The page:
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Articles / Applying to College / Berkeley and UCLA Without Top Frosh and Soph Classes?

Berkeley and UCLA Without Top Frosh and Soph Classes?

Sally Rubenstone
Written by Sally Rubenstone | June 20, 2007

Question: I wasn't encouraged to take Honors Classes when I was a freshman even though I was getting straight A's. I wasn't encouraged to take AP Classes this year (10th grade) and I didn't know about them until recently. But I have taken lots of honors classes this year, including English, science, and history, plus Spanish I and Algebra II. I wasn't informed about school clubs either, though I do volunteer at my church and local library and take social dance at a community college. I'm afraid I'm not "well-rounded" enough. Do you think I could still be accepted by the tough schools? My top choices are Berkeley and UCLA, but I'm very worried that I might end up attending our community college.

I'm not sure what you mean by a lack of well-roundedness. You seem to have elected a good balance of classes and have made a commitment to worthwhile extracurricular activities. (Colleges aren't all that impressed by students who join a wide array of school clubs. They tend to be more interested in candidates who are genuinely involved with WHATEVER activities they choose. This can even include paid employment. Frankly, admission officials actually get a bit bored when reading the same predictable list of school clubs on thousands of applications.) The fact that you didn't take honors in Grade 9 or APs in Grade 10 should not have a big impact on your admissibility (more on that in a minute) but I hope that you are now enrolling in the toughest courses you can handle, since you are clearly aware of the options.

Colleges will be impressed by your straight A's, so the only way your lack of honors and AP classes MIGHT affect you is if they significantly alter your class rank. That is, if your high school ranks its students and if it gives extra "weight" to honors and AP classes, then the students who took more honors and AP classes than you did and also received A's will be ranked ahead of you, despite your straight-A average. However, given that you took several honors classes as a sophomore and--presumably--will take other honors and/or APs as a junior, this shouldn't be a major problem for you. Overall, college admission folks don't pay a whole lot of attention to freshman year.

When you apply to college, you can include a supplementary note to admission officers explaining that you hadn't received proper guidance about course choices when you were in 8th or 9th grade. Do you come from a disadvantaged background? If so---or if your parents did not attend college--then your letter will carry more weight than if your parents are college grads. While I realize that it's entirely possible that your parents did go to college and yet you still were not aware of the courses available to you, college admission officials are likely nonetheless to be more sympathetic if you are a "first generation" applicant. (And if you do write this sort of note to colleges, try to avoid sounding whiny or victimized. Offer instead a brief and clear explanation of how you made your class selections.)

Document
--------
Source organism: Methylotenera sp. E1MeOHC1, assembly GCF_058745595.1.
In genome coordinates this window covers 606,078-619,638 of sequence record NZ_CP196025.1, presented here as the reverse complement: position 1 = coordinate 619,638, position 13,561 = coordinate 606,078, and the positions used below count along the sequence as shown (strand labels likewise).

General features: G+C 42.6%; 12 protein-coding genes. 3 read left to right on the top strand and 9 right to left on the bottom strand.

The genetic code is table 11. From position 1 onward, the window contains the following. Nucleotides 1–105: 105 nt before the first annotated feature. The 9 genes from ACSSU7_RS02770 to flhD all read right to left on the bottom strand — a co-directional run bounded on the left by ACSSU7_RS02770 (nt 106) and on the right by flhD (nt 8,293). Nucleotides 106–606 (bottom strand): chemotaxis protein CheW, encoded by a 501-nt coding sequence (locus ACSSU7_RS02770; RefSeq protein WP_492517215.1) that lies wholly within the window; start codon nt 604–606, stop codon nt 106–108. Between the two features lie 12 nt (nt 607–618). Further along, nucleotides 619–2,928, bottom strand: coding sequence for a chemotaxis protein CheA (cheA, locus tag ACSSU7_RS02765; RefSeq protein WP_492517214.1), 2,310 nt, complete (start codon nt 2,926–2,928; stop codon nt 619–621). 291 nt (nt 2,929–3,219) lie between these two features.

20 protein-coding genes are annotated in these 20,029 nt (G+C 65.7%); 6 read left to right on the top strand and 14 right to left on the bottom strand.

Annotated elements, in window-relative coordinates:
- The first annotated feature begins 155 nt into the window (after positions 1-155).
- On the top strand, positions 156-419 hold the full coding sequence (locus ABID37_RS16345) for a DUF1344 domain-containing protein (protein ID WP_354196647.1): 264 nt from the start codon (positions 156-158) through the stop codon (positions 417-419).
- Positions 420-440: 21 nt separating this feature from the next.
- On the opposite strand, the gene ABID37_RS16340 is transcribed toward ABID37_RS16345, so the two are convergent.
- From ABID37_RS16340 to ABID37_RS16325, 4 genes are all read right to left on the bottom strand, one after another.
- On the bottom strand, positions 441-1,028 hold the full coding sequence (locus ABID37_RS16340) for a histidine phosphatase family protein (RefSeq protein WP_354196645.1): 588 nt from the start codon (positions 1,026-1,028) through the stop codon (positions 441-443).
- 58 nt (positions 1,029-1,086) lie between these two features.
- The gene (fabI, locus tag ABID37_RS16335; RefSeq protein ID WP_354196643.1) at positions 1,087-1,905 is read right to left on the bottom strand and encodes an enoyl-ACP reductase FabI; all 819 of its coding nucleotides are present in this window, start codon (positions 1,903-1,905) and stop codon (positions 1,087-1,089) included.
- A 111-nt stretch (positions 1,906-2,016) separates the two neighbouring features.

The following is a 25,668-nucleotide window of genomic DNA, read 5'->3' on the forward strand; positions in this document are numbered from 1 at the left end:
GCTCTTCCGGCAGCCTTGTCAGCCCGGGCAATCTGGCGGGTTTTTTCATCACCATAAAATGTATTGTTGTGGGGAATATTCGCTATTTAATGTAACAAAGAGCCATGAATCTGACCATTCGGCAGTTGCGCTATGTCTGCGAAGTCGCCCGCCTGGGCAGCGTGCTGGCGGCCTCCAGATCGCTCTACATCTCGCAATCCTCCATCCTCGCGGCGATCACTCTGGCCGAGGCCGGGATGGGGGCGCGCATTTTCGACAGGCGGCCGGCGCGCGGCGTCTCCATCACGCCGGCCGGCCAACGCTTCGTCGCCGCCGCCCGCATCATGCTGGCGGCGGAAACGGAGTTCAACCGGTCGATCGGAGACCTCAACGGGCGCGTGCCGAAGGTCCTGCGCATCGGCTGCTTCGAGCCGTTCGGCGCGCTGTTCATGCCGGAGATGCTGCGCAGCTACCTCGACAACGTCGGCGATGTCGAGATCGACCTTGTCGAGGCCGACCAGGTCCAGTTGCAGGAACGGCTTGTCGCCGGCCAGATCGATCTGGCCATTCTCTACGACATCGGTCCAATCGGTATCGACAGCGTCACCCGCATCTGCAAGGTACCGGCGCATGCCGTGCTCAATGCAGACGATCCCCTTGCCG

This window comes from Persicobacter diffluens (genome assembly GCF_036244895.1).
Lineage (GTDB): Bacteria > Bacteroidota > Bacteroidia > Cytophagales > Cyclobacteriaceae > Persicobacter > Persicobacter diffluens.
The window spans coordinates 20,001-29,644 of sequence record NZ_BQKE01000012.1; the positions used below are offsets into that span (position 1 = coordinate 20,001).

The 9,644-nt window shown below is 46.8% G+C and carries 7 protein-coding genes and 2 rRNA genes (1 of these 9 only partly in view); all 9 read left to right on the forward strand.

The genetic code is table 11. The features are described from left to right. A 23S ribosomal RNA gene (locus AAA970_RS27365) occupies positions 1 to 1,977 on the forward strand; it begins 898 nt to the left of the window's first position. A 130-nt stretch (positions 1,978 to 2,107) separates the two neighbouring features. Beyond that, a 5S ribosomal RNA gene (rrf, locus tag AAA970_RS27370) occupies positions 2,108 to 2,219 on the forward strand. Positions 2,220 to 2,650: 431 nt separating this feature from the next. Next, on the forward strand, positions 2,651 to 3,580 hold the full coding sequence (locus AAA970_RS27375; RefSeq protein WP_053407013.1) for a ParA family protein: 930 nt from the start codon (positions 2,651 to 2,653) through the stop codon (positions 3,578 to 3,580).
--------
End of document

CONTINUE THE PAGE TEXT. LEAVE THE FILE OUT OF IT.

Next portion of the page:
Test scores (SAT or ACT), however, WILL play a major role in your admission outcomes at many colleges and universities, so you might want to use the summer months to familiarize yourself with these tests.

In any case, you seem like you are on the right road to your target colleges. Do keep in mind, too, that there are LOTS of excellent schools--beyond Cal Berkeley and UCLA--that would welcome a student like you. You certainly don't have to end up at a community college even if you are denied at your dream colleges. If money is an issue, don't worry. Many renowned colleges have excellent financial aid that is based on your family's need, and with a straight-A average, you will also qualify for "merit aid" at many institutions.

Good luck to you as you pursue your goals. Sounds like you're doing well so far.

Written by

Sally Rubenstone

Sally Rubenstone

Sally Rubenstone knows the competitive and often convoluted college admission process inside out: From the first time the topic of college comes up at the dinner table until the last duffel bag is unloaded on a dorm room floor. She is the co-author of Panicked Parents' Guide to College Admissions; The Transfer Student's Guide to Changing Colleges and The International Student's Guide to Going to College in America. Sally has appeared on NBC's Today program and has been quoted in countless publications, including The New York Times, The Washington Post, USA Weekend, USA Today, U.S. News & World Report, Newsweek, People and Seventeen. Sally has viewed the admissions world from many angles: As a Smith College admission counselor for 15 years, an independent college counselor serving students from a wide range of backgrounds and the author of College Confidential's "Ask the Dean" column. She also taught language arts, social studies, study skills and test preparation in 10 schools, including American international schools in London, Paris, Geneva, Athens and Tel Aviv. As senior advisor to College Confidential since 2002, Sally has helped hundreds of students and parents navigate the college admissions maze. In 2008, she co-founded College Karma, a private college consulting firm, with her College Confidential colleague Dave Berry, and she continues to serve as a College Confidential advisor. Sally and her husband, Chris Petrides, became first-time parents in 1997 at the ripe-old age of 45. So Sally was nearly an official senior citizen when her son Jack began the college selection process, and when she was finally able to practice what she had preached for more than three decades.

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